Home runs are way up in 2019 to the point that they are on pace to shatter the league record for home runs in a season. Observers started noting as early as April that home run rates were up, and it is certainly being noticed by pitchers.
MLB’s new homer-happy environment and its admission that the balls are different led to a fiery rant from Houston Astros ace Justin Verlander:
“It’s a f—— joke,” Verlander told ESPN. “Major League Baseball’s turning this game into a joke. They own Rawlings, and you’ve got Manfred up here saying it might be the way they center the pill. They own the f—— company. If any other $40 billion company bought out a $400 million company and the product changed dramatically, it’s not a guess as to what happened. We all know what happened.
“Manfred the first time he came in, what’d he say? He said we want more offense. All of a sudden he comes in, the balls are juiced? It’s not coincidence. We’re not idiots.”
The former MVP has allowed a league-high 26 home runs thus far in 2019, which is just 4 shy of his career-high for a season.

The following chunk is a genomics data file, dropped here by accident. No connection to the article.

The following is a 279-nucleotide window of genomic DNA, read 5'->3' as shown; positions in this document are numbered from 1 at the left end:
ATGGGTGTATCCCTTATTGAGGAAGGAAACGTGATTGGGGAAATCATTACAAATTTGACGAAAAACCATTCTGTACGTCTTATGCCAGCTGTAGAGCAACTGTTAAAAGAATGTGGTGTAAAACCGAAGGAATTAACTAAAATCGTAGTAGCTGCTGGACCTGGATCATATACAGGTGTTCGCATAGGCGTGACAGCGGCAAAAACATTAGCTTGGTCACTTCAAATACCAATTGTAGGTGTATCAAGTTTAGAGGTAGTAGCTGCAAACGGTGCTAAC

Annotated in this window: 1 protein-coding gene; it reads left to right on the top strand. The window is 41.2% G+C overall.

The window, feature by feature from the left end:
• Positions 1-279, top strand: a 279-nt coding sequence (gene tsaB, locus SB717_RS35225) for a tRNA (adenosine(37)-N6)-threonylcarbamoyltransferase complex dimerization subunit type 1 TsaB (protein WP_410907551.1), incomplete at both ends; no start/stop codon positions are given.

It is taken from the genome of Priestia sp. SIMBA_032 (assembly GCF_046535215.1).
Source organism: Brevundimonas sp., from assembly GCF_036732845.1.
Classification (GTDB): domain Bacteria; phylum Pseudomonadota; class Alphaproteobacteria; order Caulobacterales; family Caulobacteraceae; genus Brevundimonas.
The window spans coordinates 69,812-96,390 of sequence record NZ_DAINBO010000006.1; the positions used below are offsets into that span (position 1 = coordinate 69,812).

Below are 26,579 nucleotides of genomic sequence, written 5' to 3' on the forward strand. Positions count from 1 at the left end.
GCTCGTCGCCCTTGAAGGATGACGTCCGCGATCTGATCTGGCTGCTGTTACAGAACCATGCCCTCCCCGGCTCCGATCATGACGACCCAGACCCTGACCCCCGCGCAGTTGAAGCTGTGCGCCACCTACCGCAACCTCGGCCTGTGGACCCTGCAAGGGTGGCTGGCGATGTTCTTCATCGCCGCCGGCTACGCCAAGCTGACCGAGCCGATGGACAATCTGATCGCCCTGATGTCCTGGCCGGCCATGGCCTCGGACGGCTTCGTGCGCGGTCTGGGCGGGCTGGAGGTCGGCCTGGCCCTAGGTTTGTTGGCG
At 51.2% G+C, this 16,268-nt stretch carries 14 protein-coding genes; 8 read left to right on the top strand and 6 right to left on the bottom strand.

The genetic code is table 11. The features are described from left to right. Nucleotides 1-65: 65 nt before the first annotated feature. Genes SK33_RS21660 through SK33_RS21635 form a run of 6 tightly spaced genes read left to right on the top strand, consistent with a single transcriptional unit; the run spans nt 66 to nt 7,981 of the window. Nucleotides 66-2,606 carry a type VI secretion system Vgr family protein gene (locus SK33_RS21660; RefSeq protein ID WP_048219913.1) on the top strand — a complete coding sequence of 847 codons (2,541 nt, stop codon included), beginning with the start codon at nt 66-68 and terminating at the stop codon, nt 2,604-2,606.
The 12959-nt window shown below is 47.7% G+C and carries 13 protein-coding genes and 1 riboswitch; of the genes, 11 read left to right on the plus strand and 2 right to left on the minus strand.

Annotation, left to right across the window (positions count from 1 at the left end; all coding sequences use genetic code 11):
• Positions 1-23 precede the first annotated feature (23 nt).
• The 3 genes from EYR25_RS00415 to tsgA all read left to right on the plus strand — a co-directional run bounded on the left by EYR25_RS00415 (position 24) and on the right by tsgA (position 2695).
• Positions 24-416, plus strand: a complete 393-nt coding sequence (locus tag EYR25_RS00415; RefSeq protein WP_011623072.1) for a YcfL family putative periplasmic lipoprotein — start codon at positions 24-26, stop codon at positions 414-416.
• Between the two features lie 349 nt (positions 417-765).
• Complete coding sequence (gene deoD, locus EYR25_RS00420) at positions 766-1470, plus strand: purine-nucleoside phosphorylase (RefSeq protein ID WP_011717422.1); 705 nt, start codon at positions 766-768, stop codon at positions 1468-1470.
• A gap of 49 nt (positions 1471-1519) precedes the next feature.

Max Scherzer was asked about the juiced ball argument and his response seemed like a clear shot at Verlander.
“We can all see the ball is definitely traveling differently,” said the three-time Cy Young. “The commissioner has even come out and said so. The drag is just different. Yeah, the ball’s different. But you can’t cry about it. You gotta go out there and pitch. I’m not gonna cry about it. Our hitters get to hit with it.”
Pitcher on pitcher violence.
Meanwhile, Max Scherzer has been going crazy on the mound since late May:
One day after Verlander’s comments, MLB commissioner Rob Manfred responded:
“Baseball has done nothing, given no direction for an alteration in the baseball,” Manfred told reporters Tuesday. “The flaw in logic is that baseball wants more home runs. If you sat in owners meetings and listen to people on how the game is played, that is not a sentiment among the owners for whom I work.”
Manfred also said “there is no evidence from scientists that the ball is harder” but acknowledged that “the drag of the baseball is less.”
“Pitchers have raised issues particularly about the tackiness and seams on the baseball, and we do believe those could be issues,” Manfred said.
Chicks dig the long ball.